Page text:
'Reparations Is Not a Movement, It's a Brand'
Amid a renewed call for reparations to be paid to the descendants of America’s black slaves, Bruce A. Dixon at the Black Agenda Report notes a crucial gap between the diagnoses and prescriptions made by socially concerned journalists.
Generally, the gap is this: How do people who want what the journalist proposes go about getting it? Dixon writes:
Nobody here at Black Agenda Report disagrees with the fundamental justice of the case for reparations. But it’s a just cause with a huge problem. Reparations for the descendants of slaves, the victims of historic Jim Crow and the current prison state is an immense political project. But apart from a single piece of legislation and a few lawsuits over the last 30 years, reparistas seem to take no responsibility for proposing, discussing or advancing even the sketchiest of political roadmaps to bring us to reparations.
I’m a lifelong socialist, somebody who believes political mountains can and must be moved. But when proponents of reparations don’t even try to discuss what the needed political coalitions might look like, what sectors of society we need to win over to make reparations happen, or how many years or decades all this might take, are they acting like a political movement, or like something else? What kind of political movement advances no measures, discusses no plans, takes no responsibility for advancing its own just cause? The answer is that movements don’t behave like that at all. But brands do.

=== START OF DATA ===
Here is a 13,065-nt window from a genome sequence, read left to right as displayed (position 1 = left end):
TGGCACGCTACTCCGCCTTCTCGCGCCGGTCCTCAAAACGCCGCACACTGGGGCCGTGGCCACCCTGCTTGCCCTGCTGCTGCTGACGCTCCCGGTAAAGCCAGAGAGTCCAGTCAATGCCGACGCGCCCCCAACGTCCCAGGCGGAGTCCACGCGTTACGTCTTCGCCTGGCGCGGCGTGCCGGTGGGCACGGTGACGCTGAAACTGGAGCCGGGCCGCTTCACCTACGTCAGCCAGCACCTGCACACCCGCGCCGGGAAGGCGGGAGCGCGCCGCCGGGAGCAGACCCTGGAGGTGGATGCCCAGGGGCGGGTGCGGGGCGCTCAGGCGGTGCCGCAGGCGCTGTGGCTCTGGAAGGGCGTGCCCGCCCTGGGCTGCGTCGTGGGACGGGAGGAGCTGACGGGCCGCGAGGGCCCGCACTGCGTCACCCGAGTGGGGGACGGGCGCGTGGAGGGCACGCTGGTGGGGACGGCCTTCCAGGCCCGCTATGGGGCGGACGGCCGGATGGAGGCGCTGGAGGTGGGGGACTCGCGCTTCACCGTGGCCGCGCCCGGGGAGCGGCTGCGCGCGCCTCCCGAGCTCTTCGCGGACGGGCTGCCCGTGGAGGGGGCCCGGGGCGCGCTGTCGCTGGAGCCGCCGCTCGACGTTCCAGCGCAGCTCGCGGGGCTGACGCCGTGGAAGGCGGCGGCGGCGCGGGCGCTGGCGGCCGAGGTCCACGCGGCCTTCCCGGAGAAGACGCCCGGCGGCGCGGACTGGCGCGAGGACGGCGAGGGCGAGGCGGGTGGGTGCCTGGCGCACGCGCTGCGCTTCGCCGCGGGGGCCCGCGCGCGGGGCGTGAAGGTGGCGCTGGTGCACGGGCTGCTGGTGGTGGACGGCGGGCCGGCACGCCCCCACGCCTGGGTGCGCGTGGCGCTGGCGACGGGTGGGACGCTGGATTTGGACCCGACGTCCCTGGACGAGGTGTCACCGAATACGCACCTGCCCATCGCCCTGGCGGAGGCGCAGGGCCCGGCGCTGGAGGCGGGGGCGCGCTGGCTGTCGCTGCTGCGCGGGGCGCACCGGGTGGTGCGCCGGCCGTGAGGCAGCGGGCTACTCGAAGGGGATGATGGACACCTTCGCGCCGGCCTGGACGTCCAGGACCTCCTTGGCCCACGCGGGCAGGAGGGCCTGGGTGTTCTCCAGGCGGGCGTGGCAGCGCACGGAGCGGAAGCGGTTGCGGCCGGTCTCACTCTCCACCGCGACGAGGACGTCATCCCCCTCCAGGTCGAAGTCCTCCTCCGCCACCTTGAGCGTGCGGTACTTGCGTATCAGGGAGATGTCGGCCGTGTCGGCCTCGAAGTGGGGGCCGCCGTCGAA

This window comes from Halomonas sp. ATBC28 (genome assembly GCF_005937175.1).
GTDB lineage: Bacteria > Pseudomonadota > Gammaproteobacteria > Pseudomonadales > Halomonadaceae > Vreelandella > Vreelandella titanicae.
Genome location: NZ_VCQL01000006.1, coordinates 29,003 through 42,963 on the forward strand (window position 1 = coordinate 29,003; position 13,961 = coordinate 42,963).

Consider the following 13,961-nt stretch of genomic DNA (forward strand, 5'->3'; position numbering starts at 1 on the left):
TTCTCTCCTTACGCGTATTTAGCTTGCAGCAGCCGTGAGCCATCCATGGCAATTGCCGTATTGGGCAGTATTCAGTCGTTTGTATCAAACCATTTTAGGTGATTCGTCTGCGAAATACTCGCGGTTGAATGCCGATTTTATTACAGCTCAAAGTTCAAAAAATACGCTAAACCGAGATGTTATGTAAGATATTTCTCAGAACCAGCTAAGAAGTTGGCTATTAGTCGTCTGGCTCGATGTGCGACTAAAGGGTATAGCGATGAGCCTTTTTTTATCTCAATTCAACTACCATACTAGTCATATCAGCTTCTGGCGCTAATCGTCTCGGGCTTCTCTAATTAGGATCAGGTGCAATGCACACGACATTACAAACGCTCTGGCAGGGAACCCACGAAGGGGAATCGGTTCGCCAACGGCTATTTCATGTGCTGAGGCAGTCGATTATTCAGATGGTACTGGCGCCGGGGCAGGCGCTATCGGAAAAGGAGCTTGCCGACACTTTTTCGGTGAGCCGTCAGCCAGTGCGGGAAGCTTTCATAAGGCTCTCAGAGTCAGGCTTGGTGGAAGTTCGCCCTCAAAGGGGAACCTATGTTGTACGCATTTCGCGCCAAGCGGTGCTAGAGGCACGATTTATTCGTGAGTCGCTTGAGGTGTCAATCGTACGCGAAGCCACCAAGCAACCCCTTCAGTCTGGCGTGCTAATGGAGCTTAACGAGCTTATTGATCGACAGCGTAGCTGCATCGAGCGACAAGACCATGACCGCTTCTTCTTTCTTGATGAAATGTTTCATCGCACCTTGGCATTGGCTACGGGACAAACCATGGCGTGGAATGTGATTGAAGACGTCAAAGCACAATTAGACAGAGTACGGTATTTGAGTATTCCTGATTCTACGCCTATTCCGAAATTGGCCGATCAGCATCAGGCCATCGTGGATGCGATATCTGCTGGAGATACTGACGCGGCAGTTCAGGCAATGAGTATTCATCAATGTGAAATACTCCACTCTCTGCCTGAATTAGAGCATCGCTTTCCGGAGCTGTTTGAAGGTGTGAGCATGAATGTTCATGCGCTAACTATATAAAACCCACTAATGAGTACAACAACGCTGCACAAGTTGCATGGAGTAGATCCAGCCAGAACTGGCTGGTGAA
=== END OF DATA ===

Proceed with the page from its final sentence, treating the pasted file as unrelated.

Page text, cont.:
Brands neither say what they mean, nor mean what they say. Brands are stories, brands are narratives contrived to get specific emotional reactions, to pull real or imagined memories, sights, smells or feelings from a target audience. To do this brands operate outside of and independent from fact and/or logic. Reparations is not a movement, it’s a brand.
Naturally, journalists taking up social causes are an economically embattled lot, especially after the transition from a well-funded print media to the pennied format of the Internet, and after the ravages of the Great Recession. Funding for their investigations — which serve the interests of a minority that has little or nothing to do with profits for corporations or the rich — is difficult to come by. It might be that the reporters Dixon criticizes lack the financial security and other support needed to do the work that involves thinking as big and complexly as Dixon wants.
Still, Dixon concludes:
Polls indicate that a majority of African Americans do favor reparations. But in the absence of a reparations movement with discussions of plans and strategies against which to measure progress and performance, reparations is only a brand, available for scoundrels to hide behind whenever their faces need blackwashing, and their ghetto passes need re-stamping.
— Posted by Alexander Reed Kelly.